• Breuer, Gerda, Meer, Julia (ed): Women in Graphic Design, p. 475, Jovis, Berlin 2012 (ISBN 978-3-86859-153-8)
  • Hische, Jessica and Fili, Louise (preface): In Progress: See Inside a Lettering Artist's Sketchbook and Process, from Pencil to Vector. Chronicle Books, 2015 (ISBN 978-1452136226)[55]


  1. ^ a b c Luc Devroye. "Jessica Hische". Luc Devroye. Retrieved 2014-01-10.
  2. ^ "Lettering Artistry with Jessica Hische". YouTube. Retrieved 15 November 2020.
  3. ^ "ILT: The Month in Women in Type". news.ilovetypography.com. Retrieved 2021-04-05.
  4. ^ "Tomorrow I'll Be Brave by Jessica Hische: 9781524787011 | PenguinRandomHouse.com: Books". PenguinRandomhouse.com. Retrieved 2021-04-05.
  5. ^ "Tomorrow I'll Be Kind by Jessica Hische: 9781524787042 | PenguinRandomHouse.com: Books". PenguinRandomhouse.com. Retrieved 2021-04-05.
  6. ^ "Jessica Hische - About". jessicahische.is. Retrieved 2019-03-16.
  7. ^ Jessica Hische. "Jessica Hische - Press Page". Jessica Hische - Awesome. Retrieved 2014-01-10.
  8. ^ "Jessica Hische". FREELANCE WISDOM. 8 August 2016. Retrieved 2019-03-16.
  9. ^ a b Hische, Jessica. "Jessica Hische - Press Page". Jessica Hische - Awesome. Retrieved 21 March 2014.
  10. ^ a b Hische, Jessica. "Jessica Hische - About". Jessica Hische - Awesome. Retrieved 21 March 2014.
  11. ^ PrintMag (2013-01-15). "The Pencil Factory: An Oral History". PRINT. Retrieved 2021-04-05.
  12. ^ Hochman, David (2011-05-04). "Office Party? Let's Tweet It". The New York Times. ISSN 0362-4331. Retrieved 2021-04-05.
  13. ^ Jessica Hische. "Daily Drop Cap".
  14. ^ "Jessica Hische - the lettering type". The New Zealand Herald. 24 February 2012. Retrieved 29 November 2014.
  15. ^ Jessica Hische; Russ Maschmeyer. "Don't Fear the Internet".
  16. ^ "Russ Maschmeyer".
  17. ^ Susan Adams (19 December 2011). "Jessica Hische, Illustrator, Graphic Designer, 27 - In Photos: 30 Under 30: Art & Design - Forbes". Forbes. Archived from the original on January 8, 2012. Retrieved 2014-01-10.
  18. ^ Susan Adams (17 December 2012). "Jessica Hische, Graphic Designer, 28 - In Photos: 30 Under 30: Art & Style - Forbes". Forbes. Retrieved 2014-01-10.
  19. ^ "Jessica Hische". GDUSA. Archived from the original on 2014-01-11. Retrieved 2014-01-10.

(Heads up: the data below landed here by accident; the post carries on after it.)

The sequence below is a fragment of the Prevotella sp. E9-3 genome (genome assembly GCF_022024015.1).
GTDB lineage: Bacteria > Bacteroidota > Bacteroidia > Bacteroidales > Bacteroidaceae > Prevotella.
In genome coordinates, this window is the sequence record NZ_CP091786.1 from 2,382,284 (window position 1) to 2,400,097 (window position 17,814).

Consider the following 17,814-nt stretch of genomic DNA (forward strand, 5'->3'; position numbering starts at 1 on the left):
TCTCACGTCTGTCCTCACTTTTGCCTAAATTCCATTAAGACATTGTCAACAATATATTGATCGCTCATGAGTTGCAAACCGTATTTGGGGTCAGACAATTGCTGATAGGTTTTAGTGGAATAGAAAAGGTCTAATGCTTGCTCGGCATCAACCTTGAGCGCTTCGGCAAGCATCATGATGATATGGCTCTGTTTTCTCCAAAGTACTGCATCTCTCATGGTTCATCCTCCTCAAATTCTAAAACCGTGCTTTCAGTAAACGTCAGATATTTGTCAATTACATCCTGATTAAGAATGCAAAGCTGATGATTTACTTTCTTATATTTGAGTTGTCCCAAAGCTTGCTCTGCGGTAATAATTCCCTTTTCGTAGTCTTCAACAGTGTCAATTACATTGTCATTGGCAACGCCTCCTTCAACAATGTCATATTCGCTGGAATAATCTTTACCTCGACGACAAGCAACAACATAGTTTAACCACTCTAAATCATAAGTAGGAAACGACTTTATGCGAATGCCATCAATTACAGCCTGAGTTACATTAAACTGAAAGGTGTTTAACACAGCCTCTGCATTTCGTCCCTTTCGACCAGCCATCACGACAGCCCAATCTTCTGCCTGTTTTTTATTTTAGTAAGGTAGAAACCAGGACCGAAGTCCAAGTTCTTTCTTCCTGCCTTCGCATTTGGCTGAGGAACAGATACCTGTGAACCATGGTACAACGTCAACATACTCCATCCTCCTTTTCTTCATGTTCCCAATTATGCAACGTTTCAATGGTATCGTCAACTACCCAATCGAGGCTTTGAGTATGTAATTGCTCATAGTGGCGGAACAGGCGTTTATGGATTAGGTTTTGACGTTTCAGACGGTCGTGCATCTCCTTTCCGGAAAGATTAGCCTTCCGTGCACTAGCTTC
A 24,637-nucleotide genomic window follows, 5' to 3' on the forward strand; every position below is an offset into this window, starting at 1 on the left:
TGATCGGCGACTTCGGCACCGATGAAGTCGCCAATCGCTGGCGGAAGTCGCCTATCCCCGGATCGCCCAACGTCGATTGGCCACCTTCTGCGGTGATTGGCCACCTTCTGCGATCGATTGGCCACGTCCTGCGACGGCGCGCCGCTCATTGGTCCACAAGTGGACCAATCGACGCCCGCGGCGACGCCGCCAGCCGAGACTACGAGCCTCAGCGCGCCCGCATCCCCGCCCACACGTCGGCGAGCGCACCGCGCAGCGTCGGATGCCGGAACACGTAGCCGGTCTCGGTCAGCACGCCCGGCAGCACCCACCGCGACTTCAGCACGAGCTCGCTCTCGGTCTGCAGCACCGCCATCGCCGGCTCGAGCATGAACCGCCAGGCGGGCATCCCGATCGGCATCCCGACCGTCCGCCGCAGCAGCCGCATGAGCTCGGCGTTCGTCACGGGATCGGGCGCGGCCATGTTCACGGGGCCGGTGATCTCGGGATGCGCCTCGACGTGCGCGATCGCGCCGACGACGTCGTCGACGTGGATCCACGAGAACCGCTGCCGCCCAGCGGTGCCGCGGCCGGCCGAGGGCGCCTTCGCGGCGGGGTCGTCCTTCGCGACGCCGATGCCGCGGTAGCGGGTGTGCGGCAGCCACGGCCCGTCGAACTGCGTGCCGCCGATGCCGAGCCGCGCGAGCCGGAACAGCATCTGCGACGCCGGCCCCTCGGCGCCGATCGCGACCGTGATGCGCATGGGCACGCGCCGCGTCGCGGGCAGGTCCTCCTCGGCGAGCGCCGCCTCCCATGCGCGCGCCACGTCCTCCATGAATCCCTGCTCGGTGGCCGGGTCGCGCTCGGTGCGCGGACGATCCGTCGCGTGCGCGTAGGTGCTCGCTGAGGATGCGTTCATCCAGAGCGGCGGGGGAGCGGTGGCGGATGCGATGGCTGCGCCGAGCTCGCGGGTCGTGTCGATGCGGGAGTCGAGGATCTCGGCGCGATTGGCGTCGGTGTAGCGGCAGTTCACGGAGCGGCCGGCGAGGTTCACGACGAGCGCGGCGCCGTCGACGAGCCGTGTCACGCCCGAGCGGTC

20. ^ Jane Lerner (20 June 2009). "Jessica Hische". Print. Retrieved 2014-01-10.
  21. ^ "Jessica Hische YG7". Archived from the original on 2015-04-03. Retrieved 2015-04-02.
  22. ^ Landekic, Lola (September 17, 2013). Lola Landekic Will Perkins (ed.). "Moonrise Kingdom". www.artofthetitle.com. Retrieved 2021-04-05.
  23. ^ "Jessica Hische - A Hologram for the King". Jessica Hische - Awesome. Archived from the original on 2012-07-14. Retrieved 2014-01-10.
  24. ^ "Jessica Hische - The Circle". Jessica Hische - Awesome. Archived from the original on 2014-01-10. Retrieved 2014-01-10.
  25. ^ Hische, Jessica. "Jessica Hische - About". Jessica Hische - Awesome. Retrieved 20 March 2014.
  26. ^ John Hodgman (1 December 2013). "John Hodgman, When the world did not end in 2012, I was left..." Tumblr. Retrieved 2014-01-17.
  27. ^ "Stand Up Comedy". Wyatt Cenac. Retrieved 2021-04-05.
  28. ^ "Wyatt Cenac Brooklyn Album Art".[permanent dead link]
  29. ^ Jessica Hische. "Love Stamp". Archived from the original on 2012-10-17. Retrieved 2016-03-04.
  30. ^ "Sealed With Love Stamp Issued". about.usps.com. Retrieved 2021-04-05.
  31. ^ "Stamp Announcement 17-02: Love Skywriting Stamp". about.usps.com. Retrieved 2021-04-05.
  32. ^ "Love: Forever Hearts stamps". about.usps.com. Retrieved 2021-04-05.
  33. ^ "Jessica Hische - Teaching". jessicahische.is. Retrieved 2021-04-05.
  34. ^ "Logotype Masterclass with Jessica Hische | Jessica Hische". Skillshare. Retrieved 2019-03-16.
  35. ^ "Jessica Hische and Russ Maschmeyer San Francisco wedding - 100 Layer Cake". www.100layercake.com. 28 January 2013. Retrieved 2021-04-05.
  36. ^ Magary, Drew. "The World's Most Hipster Wedding Announcement May Justify Outlawing Love". Gawker. Retrieved 2021-04-05.
  37. ^ Daulerio, A. J. "Jessica Hische, Designer of 'World's Most Hipster Wedding Announcement,' is a Delightful Human". Gawker. Retrieved 2021-04-05.
  38. ^ designboom, andy butler I. (2014-03-31). "interview with letterer jessica hische". designboom | architecture & design magazine. Retrieved 2023-12-17.
  39. ^ Zachary Petit (23 November 2014). "Jessica Hische on Jessica Hische". Print. Retrieved 29 November 2014.
  40. ^ Amelia Lost. Kirkus Reviews.
  41. ^ "Children's Bookwatch". Midwest Book Review. January 2020. Retrieved 2023-05-01.
  42. ^ Tomorrow I'll Be Brave. Kirkus Reviews.
  43. ^ "Tomorrow I'll Be Kind by Jessica Hische". Publishers Weekly. Retrieved 2023-05-01.
  44. ^ "Children's Bookwatch". Midwest Book Review. May 2020. Retrieved 2023-05-01.
  45. ^ Tomorrow I'll Be Kind. Kirkus Reviews.
  46. ^ "Who Will U Be? by Jessica Hische". Publishers Weekly. Retrieved 2023-05-01.
  47. ^ "Who Will U Be?". School Library Journal. Retrieved 2023-05-01.
  48. ^ Who Will U Be?. Kirkus Reviews.
  49. ^ "Buttermilk™ - Desktop font « MyFonts". MyFonts. 14 July 2009. Retrieved 29 November 2014.
  50. ^ "Snowflake - Desktop font « MyFonts". MyFonts. 29 October 2010. Retrieved 29 November 2014.
  51. ^ "Jessica Hische — Brioche Font". Jessica Hische. Archived from the original on 5 December 2014. Retrieved 29 November 2014.
  52. ^ "New Font Release: New layered typeface Minot by Jessica Hische". Typecache. 7 January 2013. Retrieved 29 November 2014.
  53. ^ Hische, Jessica. "Jessica Hische - Silencio Sans". Jessica Hische. Retrieved 29 November 2014.
  54. ^ "New Font Release: Tilda' Jessica Hische's typeface for Moonrise Kingdom". Typecache. 21 November 2014. Retrieved 29 November 2014.
  55. ^ "In Progress". Chronicle Books. Retrieved 2018-03-30.